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The Oma Forest was unlike anything I've seen, this beautiful hike through the quant countryside ends at Bosque Animado, a grouping of trees cleverly painted by Basque artist and sculptor Agustín Ibarrola in 1984. My favorite part was finding the spots to stand where images from multiple trees come together, like an eye or zig zag. It was playful, creative and really unique to this region. 

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Most of my time on this trip was spent in wonderful Bilbao. The most important part of Bilbao  is the Guggenheim museum. This museum is what put this used-to-be-working-class-town on the map. It has a wonderful collection of modern art and is surrounding by public art on all sides, visible without buying a ticket. We visited during their Art After Dark event which had an incredible DJ and not too shabby bar to drink from.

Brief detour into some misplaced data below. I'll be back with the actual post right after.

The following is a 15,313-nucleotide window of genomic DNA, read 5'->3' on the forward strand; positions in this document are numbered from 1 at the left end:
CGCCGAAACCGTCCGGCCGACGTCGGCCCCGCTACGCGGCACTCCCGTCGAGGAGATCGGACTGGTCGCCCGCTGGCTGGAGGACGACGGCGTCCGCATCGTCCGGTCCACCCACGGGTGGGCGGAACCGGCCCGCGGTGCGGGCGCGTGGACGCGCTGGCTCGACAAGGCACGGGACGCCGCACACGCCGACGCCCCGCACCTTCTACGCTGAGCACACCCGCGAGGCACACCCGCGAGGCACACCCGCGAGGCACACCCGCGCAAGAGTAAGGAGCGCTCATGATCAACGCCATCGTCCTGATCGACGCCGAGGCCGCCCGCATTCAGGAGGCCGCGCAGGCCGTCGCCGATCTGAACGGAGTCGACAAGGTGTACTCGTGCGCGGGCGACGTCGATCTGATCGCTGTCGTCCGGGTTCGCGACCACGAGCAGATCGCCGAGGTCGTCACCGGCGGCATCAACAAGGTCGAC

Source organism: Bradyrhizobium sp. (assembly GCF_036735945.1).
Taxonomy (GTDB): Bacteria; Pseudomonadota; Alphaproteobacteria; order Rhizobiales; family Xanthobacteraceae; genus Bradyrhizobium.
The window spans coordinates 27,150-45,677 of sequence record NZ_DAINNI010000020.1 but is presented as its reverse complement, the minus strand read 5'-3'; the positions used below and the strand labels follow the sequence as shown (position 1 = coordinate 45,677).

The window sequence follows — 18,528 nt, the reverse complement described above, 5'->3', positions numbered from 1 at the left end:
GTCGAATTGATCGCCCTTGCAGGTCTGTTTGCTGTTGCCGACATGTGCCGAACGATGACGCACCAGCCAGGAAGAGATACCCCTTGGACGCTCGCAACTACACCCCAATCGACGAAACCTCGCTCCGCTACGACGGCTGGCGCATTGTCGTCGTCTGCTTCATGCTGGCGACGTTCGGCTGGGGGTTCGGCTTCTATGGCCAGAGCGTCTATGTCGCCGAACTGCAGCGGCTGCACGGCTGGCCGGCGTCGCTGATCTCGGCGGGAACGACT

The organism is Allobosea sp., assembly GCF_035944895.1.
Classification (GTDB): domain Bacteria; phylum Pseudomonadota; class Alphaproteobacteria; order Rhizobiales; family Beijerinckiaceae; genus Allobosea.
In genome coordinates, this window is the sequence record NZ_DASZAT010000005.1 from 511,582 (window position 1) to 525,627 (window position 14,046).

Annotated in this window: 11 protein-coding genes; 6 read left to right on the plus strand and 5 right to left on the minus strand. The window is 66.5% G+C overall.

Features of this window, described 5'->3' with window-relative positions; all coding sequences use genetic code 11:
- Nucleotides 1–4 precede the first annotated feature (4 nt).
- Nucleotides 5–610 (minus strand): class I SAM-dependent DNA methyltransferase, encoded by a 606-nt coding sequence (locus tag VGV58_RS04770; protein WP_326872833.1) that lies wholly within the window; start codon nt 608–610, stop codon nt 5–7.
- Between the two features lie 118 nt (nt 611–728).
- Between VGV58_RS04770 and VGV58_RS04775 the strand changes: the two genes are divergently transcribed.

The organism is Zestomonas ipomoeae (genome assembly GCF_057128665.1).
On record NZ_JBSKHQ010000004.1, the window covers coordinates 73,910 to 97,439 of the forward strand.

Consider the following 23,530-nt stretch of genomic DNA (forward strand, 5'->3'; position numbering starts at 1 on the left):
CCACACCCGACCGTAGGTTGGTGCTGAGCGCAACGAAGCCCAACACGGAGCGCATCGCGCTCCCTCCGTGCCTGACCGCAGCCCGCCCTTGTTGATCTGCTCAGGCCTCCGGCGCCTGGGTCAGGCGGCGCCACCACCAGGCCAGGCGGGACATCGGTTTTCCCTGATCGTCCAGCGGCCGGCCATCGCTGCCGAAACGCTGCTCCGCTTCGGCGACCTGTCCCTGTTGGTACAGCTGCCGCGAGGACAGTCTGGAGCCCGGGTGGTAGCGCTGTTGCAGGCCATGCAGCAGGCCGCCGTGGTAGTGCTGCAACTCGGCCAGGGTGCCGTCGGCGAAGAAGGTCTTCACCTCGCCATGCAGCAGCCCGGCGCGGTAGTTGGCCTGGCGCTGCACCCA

For food I highly recommend eating at  Menu Del Dia, the wine and meal were incredible. Also the atmosphere was unstuffy but the building was intriguingly decorated. The best cafe I visited was Mami Lou, it had wonderful pastries and a great view (seen below).

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Charleston

TravelKelly Kennedy

Recently I visited my good friend from high school in her new city; Charleston, South Carolina. Charleston is a wonderful city filled with great food, architecture, history and surrounded by natural beauty and I highly recommend a trip there. I'm also really happy I visited for a week, I was able to slow down and explore without any rush. I spent a day in Savannah and I honestly didn't enjoy that city as much. Below are a list of my favorite places to eat, visit and explore.